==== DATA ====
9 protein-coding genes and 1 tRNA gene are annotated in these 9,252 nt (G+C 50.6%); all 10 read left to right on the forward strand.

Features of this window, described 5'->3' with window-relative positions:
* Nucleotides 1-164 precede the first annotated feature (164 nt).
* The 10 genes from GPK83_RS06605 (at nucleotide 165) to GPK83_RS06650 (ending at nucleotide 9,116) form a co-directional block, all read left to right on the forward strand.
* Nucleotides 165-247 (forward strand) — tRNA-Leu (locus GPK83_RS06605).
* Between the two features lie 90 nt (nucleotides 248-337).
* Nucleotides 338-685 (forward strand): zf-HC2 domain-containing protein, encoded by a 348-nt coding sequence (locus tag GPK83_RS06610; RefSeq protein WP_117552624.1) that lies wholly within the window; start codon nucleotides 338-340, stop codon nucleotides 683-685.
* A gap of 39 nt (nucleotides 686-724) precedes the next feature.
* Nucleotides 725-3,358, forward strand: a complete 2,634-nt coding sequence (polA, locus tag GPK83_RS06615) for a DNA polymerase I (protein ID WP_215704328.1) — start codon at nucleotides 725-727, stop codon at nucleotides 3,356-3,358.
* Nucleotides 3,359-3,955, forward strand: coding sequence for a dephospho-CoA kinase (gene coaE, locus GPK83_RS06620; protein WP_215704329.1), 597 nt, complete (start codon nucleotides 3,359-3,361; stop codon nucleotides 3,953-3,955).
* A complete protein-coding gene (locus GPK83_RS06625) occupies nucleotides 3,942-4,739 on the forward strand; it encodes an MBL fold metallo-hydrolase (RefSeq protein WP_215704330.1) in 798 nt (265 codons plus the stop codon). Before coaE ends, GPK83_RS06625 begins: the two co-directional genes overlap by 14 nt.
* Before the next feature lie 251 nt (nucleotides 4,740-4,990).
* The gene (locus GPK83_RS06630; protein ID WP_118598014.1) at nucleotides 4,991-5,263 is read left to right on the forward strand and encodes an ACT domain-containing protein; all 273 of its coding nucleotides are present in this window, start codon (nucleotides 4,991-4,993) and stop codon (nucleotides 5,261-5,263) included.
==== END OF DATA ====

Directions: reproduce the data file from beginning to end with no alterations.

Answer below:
9 protein-coding genes and 1 tRNA gene are annotated in these 9,252 nt (G+C 50.6%); all 10 read left to right on the forward strand.

Features of this window, described 5'->3' with window-relative positions:
* Nucleotides 1-164 precede the first annotated feature (164 nt).
* The 10 genes from GPK83_RS06605 (at nucleotide 165) to GPK83_RS06650 (ending at nucleotide 9,116) form a co-directional block, all read left to right on the forward strand.
* Nucleotides 165-247 (forward strand) — tRNA-Leu (locus GPK83_RS06605).
* Between the two features lie 90 nt (nucleotides 248-337).
* Nucleotides 338-685 (forward strand): zf-HC2 domain-containing protein, encoded by a 348-nt coding sequence (locus tag GPK83_RS06610; RefSeq protein WP_117552624.1) that lies wholly within the window; start codon nucleotides 338-340, stop codon nucleotides 683-685.
* A gap of 39 nt (nucleotides 686-724) precedes the next feature.
* Nucleotides 725-3,358, forward strand: a complete 2,634-nt coding sequence (polA, locus tag GPK83_RS06615) for a DNA polymerase I (protein ID WP_215704328.1) — start codon at nucleotides 725-727, stop codon at nucleotides 3,356-3,358.
* Nucleotides 3,359-3,955, forward strand: coding sequence for a dephospho-CoA kinase (gene coaE, locus GPK83_RS06620; protein WP_215704329.1), 597 nt, complete (start codon nucleotides 3,359-3,361; stop codon nucleotides 3,953-3,955).
* A complete protein-coding gene (locus GPK83_RS06625) occupies nucleotides 3,942-4,739 on the forward strand; it encodes an MBL fold metallo-hydrolase (RefSeq protein WP_215704330.1) in 798 nt (265 codons plus the stop codon). Before coaE ends, GPK83_RS06625 begins: the two co-directional genes overlap by 14 nt.
* Before the next feature lie 251 nt (nucleotides 4,740-4,990).
* The gene (locus GPK83_RS06630; protein ID WP_118598014.1) at nucleotides 4,991-5,263 is read left to right on the forward strand and encodes an ACT domain-containing protein; all 273 of its coding nucleotides are present in this window, start codon (nucleotides 4,991-4,993) and stop codon (nucleotides 5,261-5,263) included.